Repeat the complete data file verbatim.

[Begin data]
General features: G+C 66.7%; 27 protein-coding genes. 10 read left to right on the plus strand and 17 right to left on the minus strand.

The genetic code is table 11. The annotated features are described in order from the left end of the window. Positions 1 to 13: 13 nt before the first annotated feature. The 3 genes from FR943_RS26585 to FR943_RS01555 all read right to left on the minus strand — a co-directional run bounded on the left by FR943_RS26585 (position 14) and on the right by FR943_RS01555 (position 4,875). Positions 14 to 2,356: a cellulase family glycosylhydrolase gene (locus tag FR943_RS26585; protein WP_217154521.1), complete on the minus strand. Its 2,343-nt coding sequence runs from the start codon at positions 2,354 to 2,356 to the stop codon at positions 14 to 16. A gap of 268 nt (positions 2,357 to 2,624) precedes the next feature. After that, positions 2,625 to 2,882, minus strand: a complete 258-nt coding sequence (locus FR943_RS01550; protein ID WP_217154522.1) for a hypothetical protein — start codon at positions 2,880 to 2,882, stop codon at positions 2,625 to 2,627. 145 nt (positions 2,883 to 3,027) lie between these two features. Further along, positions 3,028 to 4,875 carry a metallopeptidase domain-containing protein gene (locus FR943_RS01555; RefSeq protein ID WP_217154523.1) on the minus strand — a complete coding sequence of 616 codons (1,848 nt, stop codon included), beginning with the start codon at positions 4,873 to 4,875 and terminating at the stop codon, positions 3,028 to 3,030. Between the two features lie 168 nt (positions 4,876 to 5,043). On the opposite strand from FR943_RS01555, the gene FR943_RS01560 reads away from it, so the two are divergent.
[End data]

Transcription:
General features: G+C 66.7%; 27 protein-coding genes. 10 read left to right on the plus strand and 17 right to left on the minus strand.

The genetic code is table 11. The annotated features are described in order from the left end of the window. Positions 1 to 13: 13 nt before the first annotated feature. The 3 genes from FR943_RS26585 to FR943_RS01555 all read right to left on the minus strand — a co-directional run bounded on the left by FR943_RS26585 (position 14) and on the right by FR943_RS01555 (position 4,875). Positions 14 to 2,356: a cellulase family glycosylhydrolase gene (locus tag FR943_RS26585; protein WP_217154521.1), complete on the minus strand. Its 2,343-nt coding sequence runs from the start codon at positions 2,354 to 2,356 to the stop codon at positions 14 to 16. A gap of 268 nt (positions 2,357 to 2,624) precedes the next feature. After that, positions 2,625 to 2,882, minus strand: a complete 258-nt coding sequence (locus FR943_RS01550; protein ID WP_217154522.1) for a hypothetical protein — start codon at positions 2,880 to 2,882, stop codon at positions 2,625 to 2,627. 145 nt (positions 2,883 to 3,027) lie between these two features. Further along, positions 3,028 to 4,875 carry a metallopeptidase domain-containing protein gene (locus FR943_RS01555; RefSeq protein ID WP_217154523.1) on the minus strand — a complete coding sequence of 616 codons (1,848 nt, stop codon included), beginning with the start codon at positions 4,873 to 4,875 and terminating at the stop codon, positions 3,028 to 3,030. Between the two features lie 168 nt (positions 4,876 to 5,043). On the opposite strand from FR943_RS01555, the gene FR943_RS01560 reads away from it, so the two are divergent.